Paul Bloomberg and Barb Pitchford developed the Impact Teams model as a collaborative, 3-step process for teacher teams to analyze student evidence of learning and plan next steps for instruction. As consultants, they work with schools and districts across the country to develop classroom and team protocols that maximize the expertise and impact of teacher teams. We sat down with them to ask some common questions about teams.
Q: What are some common reasons why some teams succeed while others flounder?
- Lack of support from school leaders. Teams need dedicated time weekly to analyze student progress and to consider the degree of impact and effectiveness of their strategies and/or actions on student groups. Key to this focus is a building leader or leadership team that value and prioritize teacher collaboration as key to improving student learning. That means dedicating and protecting team meeting time, supporting team facilitators through on-going PD to hone their facilitation skills, participating in the meetings not as an expert but as a learner, and protecting team time from ‘other school business.’
- Lack of team trust. In a recent 3-year study (Project Aristotle) on team effectiveness, Google, where almost all work is done in teams, found that lack of team trust was a common issue in the less effective teams. Psychological safety – conversational turn taking and empathy – matter!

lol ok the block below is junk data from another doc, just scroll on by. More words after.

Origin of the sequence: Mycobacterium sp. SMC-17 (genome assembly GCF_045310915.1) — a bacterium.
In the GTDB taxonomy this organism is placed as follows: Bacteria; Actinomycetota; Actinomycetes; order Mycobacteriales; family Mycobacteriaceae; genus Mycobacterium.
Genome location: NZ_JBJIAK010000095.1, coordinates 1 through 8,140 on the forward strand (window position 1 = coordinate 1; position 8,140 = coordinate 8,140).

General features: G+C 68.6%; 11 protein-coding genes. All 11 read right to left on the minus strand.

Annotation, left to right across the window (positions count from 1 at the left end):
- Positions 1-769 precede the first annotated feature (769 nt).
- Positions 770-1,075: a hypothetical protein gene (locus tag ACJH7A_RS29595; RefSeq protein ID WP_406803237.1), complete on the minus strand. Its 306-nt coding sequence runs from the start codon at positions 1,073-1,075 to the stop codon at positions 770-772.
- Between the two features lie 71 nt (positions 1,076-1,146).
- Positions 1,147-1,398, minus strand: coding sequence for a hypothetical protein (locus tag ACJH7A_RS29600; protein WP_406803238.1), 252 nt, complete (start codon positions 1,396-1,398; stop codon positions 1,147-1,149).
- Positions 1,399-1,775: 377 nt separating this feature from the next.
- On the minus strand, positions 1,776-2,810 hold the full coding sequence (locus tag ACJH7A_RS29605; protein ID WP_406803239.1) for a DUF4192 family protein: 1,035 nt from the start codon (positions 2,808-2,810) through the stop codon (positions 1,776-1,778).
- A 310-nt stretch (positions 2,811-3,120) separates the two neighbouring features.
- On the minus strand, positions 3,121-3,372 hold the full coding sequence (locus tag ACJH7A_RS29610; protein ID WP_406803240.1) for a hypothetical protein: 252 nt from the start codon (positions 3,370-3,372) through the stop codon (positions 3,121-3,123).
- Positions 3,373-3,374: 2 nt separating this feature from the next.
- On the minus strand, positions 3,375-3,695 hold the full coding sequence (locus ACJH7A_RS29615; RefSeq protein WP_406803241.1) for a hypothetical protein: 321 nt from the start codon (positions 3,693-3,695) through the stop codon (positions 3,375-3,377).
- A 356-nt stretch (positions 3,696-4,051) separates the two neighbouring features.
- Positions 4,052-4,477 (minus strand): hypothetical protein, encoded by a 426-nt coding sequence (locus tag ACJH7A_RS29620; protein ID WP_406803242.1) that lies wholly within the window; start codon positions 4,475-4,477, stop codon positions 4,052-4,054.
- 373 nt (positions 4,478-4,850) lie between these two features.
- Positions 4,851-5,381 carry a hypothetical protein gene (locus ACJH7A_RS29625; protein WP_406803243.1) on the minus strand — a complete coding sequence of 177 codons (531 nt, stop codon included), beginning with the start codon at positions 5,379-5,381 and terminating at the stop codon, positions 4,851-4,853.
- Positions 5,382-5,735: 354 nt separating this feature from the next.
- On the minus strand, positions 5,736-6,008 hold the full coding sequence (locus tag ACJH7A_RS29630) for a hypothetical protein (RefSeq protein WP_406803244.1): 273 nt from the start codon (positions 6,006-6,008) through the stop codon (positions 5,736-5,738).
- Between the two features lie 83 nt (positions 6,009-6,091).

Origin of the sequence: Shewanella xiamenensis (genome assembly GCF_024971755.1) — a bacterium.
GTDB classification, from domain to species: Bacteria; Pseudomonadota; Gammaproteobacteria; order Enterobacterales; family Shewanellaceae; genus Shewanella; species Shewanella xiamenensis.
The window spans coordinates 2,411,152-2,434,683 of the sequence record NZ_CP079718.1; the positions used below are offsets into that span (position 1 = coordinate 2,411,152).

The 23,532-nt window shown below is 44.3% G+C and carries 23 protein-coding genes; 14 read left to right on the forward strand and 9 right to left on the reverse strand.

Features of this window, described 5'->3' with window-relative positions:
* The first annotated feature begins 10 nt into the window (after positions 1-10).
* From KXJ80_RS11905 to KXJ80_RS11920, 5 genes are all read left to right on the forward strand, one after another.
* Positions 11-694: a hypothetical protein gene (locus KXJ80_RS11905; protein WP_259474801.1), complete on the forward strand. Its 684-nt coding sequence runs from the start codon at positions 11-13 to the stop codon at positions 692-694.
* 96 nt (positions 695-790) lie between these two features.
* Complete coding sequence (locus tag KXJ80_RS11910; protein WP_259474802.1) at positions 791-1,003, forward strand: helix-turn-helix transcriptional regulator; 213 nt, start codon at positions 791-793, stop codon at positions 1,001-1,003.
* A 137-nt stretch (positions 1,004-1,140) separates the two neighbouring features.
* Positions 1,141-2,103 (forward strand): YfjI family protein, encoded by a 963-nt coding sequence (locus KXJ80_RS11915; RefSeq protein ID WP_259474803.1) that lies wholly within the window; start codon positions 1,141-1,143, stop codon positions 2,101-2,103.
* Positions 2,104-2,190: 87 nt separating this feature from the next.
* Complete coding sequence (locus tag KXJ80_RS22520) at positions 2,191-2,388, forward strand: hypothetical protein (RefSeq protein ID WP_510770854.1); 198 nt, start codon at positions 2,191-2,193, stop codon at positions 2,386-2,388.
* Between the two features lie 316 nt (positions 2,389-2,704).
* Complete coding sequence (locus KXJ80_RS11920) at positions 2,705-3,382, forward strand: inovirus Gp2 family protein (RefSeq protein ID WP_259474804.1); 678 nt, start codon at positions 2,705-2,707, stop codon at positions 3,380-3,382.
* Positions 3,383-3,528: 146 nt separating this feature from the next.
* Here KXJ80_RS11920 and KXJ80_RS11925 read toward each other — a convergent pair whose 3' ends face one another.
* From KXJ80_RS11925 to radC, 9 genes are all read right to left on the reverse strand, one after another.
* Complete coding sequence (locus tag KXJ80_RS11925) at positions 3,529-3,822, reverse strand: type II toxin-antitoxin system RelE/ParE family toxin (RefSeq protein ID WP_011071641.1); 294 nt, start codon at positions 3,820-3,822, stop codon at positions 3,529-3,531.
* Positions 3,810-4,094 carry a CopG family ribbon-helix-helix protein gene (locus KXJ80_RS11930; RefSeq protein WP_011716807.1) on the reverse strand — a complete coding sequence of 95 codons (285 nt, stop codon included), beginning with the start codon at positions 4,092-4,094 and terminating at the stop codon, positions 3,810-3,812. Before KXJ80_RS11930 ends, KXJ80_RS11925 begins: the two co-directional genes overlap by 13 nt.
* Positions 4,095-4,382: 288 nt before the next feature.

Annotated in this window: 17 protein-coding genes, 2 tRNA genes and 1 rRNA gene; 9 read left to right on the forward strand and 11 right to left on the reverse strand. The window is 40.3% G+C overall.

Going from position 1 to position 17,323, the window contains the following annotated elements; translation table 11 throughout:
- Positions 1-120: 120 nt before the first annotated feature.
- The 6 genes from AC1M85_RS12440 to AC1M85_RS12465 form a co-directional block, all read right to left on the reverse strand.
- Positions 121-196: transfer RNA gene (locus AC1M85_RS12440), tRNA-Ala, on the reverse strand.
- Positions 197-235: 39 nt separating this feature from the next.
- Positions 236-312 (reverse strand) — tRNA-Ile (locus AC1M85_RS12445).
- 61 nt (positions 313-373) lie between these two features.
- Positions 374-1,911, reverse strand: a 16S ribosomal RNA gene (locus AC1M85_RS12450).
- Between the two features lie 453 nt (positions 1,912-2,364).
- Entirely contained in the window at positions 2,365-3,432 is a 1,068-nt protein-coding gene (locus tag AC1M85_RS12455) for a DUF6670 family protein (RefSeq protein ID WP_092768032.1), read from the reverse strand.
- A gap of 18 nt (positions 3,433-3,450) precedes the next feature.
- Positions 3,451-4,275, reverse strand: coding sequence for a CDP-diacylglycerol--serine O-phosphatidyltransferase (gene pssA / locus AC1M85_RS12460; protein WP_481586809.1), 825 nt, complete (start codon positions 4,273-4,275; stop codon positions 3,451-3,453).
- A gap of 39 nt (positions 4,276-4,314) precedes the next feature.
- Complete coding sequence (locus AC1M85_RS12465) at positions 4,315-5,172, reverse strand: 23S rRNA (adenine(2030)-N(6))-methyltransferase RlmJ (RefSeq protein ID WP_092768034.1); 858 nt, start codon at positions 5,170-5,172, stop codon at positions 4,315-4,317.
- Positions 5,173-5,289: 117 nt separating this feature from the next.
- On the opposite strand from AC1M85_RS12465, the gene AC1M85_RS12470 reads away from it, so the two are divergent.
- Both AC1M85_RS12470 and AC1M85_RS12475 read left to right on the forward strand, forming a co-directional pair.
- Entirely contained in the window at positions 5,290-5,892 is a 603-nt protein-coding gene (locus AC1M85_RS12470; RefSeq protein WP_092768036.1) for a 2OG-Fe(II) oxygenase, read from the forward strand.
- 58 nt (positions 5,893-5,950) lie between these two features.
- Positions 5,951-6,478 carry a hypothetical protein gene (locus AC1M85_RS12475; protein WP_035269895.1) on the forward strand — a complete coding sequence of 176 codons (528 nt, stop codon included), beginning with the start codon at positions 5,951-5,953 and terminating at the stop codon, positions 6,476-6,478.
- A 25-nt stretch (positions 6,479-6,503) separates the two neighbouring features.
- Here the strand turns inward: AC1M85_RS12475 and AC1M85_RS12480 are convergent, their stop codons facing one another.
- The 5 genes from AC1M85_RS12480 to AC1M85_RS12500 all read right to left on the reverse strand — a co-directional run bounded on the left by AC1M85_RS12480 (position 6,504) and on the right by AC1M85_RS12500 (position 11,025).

- Lack of group norms. Norms are the unwritten rules that ensure team members have equal air time, i.e., equal participation. That is one of the hallmarks of productive teams. When one or two people monopolize the discussion, all sorts of negative things happen – resentment, tuning out, feelings of being disrespected and marginalized by those not talking, and worse, missing opportunities to learn from each other.
- Lack of curriculum alignment to build quality assessments. The curriculum house needs to be in order for teacher teams to implement clear paths for learning. And to have deep conversations about what students know and can do and why (or why not), teams need to create and/or have access to quality formative assessments that are rubric-bound.
Q: What are some things teams can do to stay on track?
- Start as you mean to go…collaborate with the administrator(s) on anchoring the team process in shared beliefs and common purpose.
- Build trust: Be intentional and transparent about the importance of trusting one another. Sharing your mistakes and challenges is psychologically risky so to do so requires a safe environment. Talk as a team about the importance of trust. Practice sharing something personal. Take a team trust survey (many free on-line versions) and see where your team stands on trusting one another. Have a plan about building trust and check back in every 3-4 months to see how you’re doing. Most importantly, do not underestimate the importance of trusting one another when doing this very important work.